Spectacular.. I love that. So, OK, so let's talk first about the book, uh, the concept of ,  https://www.amazon.com/Runners-High-My-Life-Motion/dp/0062955500 right? So I started running, I was taken out for a run by one of my employees back in 2000, and prior to that, I'd never run, right?  I ran... like to the store for cigarettes, right? I went to a performing arts high school, we didn't run, we sang.  We, we, we fulfilled our gym credits in, in, in, in, in other ways. And my, this woman who works for me, Rebecca, she took me out for a run. Somehow convinced me to go on a half mile run with her, like a five mile run that was only….but I only lasted a half a mile, but I remember going over to half a mile, probably took like six minutes or so I nearly died.  Like, I look at him like, oh my God, I'm gonna die. And then 15 seconds later, I had this feeling of euphoria that I've never had before I'd never had before in my life. And that was entirely my runners high, right? Now I know that your book,   https://www.amazon.com/Runners-High-My-Life-Motion/dp/0062955500 is about your entire life and as a runner in motion, and all that, but you know, for someone with ADHD or someone with any sort of neurodiversity, runner's high is one of the closest feelings to God you're ever gonna get, because we live our lives perpetually denied dopamine, serotonin and adrenaline. And when I tell people and when people learn that it is literally as easy as going for a run or a bike ride or a swim or walking up 20 flights of steps to get that back for a certain amount of time, they're blown away. And so tell us about your runner's high, tell us about what, what you feel after a run. Now, mind you, when I say after a run for you, I mean, you know, it's not the same as a run for me, which is, you know, five miles you go, you know, to the next state or whatever. But tell us about, tell us about how you feel after a run and, uh, tell us about yourself as well, I'm really excited to be talking to you, so I have to shut up now.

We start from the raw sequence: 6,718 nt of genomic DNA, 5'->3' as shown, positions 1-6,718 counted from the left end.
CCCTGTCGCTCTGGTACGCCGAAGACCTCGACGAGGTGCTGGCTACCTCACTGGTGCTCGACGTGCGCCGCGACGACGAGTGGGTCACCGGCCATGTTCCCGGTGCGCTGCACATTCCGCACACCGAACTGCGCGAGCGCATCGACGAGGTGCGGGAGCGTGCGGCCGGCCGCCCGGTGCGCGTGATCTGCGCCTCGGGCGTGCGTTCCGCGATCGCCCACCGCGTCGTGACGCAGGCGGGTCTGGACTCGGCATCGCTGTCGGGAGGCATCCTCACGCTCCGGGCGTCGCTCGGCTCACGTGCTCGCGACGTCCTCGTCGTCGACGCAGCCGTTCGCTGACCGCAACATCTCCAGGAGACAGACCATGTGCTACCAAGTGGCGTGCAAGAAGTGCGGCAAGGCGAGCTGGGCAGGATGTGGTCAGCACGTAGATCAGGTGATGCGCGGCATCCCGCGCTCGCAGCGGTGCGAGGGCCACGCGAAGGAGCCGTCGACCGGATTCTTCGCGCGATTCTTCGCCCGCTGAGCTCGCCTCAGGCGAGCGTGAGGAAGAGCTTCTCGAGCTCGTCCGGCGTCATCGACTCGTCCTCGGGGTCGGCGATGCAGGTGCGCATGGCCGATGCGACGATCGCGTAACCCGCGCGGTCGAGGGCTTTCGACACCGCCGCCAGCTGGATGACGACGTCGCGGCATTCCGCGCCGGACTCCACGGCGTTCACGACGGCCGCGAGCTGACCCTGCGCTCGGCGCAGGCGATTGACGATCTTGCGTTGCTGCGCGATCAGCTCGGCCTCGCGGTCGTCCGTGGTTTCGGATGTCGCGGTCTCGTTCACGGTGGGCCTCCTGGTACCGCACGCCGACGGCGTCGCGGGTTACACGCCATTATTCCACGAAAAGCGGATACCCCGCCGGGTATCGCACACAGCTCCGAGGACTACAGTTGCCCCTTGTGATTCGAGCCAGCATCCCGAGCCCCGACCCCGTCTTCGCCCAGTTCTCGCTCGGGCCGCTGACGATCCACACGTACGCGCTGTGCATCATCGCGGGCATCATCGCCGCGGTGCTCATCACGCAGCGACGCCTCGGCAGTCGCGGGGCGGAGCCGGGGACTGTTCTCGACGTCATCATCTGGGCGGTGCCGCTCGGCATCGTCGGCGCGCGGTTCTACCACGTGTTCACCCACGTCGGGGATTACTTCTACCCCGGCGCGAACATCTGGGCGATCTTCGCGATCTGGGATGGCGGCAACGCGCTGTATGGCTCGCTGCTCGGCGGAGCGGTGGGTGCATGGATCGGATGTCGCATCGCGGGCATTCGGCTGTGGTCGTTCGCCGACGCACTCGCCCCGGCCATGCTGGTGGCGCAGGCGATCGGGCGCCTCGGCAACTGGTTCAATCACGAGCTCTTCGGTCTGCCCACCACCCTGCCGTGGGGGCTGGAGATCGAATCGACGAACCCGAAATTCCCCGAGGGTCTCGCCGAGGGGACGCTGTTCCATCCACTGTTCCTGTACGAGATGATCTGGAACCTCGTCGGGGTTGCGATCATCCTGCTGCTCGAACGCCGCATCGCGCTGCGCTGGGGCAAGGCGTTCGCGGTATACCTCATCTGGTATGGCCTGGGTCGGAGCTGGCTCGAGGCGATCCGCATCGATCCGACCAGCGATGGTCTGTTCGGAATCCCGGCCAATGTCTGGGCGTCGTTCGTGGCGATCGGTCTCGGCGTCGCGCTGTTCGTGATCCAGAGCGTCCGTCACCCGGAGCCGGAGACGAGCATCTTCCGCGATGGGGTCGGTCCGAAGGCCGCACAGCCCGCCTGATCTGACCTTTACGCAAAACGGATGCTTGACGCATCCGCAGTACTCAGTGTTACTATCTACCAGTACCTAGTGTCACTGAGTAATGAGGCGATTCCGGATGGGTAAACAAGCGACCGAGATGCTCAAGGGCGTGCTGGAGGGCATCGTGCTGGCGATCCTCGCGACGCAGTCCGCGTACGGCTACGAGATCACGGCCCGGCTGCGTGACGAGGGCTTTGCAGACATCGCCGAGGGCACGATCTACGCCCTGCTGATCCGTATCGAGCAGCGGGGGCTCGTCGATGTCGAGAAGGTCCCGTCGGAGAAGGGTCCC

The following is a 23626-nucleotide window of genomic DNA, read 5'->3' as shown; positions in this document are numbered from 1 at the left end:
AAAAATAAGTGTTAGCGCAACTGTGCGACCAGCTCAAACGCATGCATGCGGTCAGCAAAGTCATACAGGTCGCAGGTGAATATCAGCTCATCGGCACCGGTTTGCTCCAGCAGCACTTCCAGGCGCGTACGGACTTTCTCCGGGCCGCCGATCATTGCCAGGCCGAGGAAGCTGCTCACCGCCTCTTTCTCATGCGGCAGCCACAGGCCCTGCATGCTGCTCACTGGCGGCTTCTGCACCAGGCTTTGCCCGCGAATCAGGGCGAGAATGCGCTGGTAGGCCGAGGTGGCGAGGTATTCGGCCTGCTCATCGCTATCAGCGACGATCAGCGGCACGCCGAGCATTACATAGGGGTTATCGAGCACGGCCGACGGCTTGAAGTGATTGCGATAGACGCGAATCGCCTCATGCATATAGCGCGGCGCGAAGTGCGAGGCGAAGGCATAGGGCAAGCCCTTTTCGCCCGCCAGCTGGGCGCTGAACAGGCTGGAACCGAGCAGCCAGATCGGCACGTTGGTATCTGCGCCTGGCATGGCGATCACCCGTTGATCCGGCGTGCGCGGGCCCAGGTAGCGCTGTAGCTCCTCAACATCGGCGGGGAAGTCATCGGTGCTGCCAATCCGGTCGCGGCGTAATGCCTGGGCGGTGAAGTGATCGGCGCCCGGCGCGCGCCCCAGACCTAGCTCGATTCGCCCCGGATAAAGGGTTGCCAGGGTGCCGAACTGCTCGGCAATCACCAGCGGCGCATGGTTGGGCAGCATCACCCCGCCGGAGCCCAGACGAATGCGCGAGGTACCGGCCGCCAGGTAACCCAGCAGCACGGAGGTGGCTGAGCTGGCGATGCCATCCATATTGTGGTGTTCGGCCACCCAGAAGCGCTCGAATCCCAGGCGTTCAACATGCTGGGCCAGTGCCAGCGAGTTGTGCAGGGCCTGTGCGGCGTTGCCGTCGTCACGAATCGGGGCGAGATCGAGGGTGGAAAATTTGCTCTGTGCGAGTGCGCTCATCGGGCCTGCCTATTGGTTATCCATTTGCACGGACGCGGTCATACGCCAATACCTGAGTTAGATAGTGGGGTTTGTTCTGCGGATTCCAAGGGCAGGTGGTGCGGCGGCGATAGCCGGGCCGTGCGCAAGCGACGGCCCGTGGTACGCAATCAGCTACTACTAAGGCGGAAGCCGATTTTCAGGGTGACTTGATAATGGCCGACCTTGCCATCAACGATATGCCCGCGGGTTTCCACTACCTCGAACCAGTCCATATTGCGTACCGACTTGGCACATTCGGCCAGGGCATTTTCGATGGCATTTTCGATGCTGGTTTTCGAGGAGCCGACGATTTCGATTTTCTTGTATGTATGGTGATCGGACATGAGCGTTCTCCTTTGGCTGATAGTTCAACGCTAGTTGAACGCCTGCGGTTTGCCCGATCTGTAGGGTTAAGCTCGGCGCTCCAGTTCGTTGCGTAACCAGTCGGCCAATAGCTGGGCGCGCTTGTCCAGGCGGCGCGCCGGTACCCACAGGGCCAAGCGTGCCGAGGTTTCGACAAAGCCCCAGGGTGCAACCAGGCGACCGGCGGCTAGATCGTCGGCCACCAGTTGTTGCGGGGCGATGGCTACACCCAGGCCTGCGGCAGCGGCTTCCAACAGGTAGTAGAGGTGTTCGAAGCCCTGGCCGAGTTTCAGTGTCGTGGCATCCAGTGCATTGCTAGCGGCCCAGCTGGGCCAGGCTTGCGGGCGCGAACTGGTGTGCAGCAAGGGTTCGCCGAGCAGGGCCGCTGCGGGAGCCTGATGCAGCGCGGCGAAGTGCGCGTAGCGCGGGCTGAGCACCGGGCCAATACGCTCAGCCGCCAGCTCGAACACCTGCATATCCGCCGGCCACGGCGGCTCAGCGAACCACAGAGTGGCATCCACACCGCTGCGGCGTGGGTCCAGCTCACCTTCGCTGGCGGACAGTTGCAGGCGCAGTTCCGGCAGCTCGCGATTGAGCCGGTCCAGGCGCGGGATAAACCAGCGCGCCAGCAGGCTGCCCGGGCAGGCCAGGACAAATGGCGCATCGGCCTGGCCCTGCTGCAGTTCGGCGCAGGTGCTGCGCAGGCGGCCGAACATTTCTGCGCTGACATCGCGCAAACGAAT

Yeah, no, that, uh, what you just described happened to me when I was six years old. I mean, I'll never forget it. I was….I was in kindergarten and you know, I'm a young boy and they tell us to sit still and pay attention and whatever your six year old wants to do is run wild and not pay attention, right?  That's our, that's our, our nature as a six-year-old. So I, I just remember, you know, chewing the back of my hand off until the be…..the bell rang, and I was free and I would run home from kindergarten. I'd run a mile home from kindergarten. And that was the only time I felt whole Peter.  When I walked through the door, I just felt like a different person when I got home, and that's how I discovered the runner’s high and the power of running to really quiet the mind and just give you that peace and that, uh, It's profound. I mean, you and I both come from the same place, you were just a little bit older when you, when you learned about that place.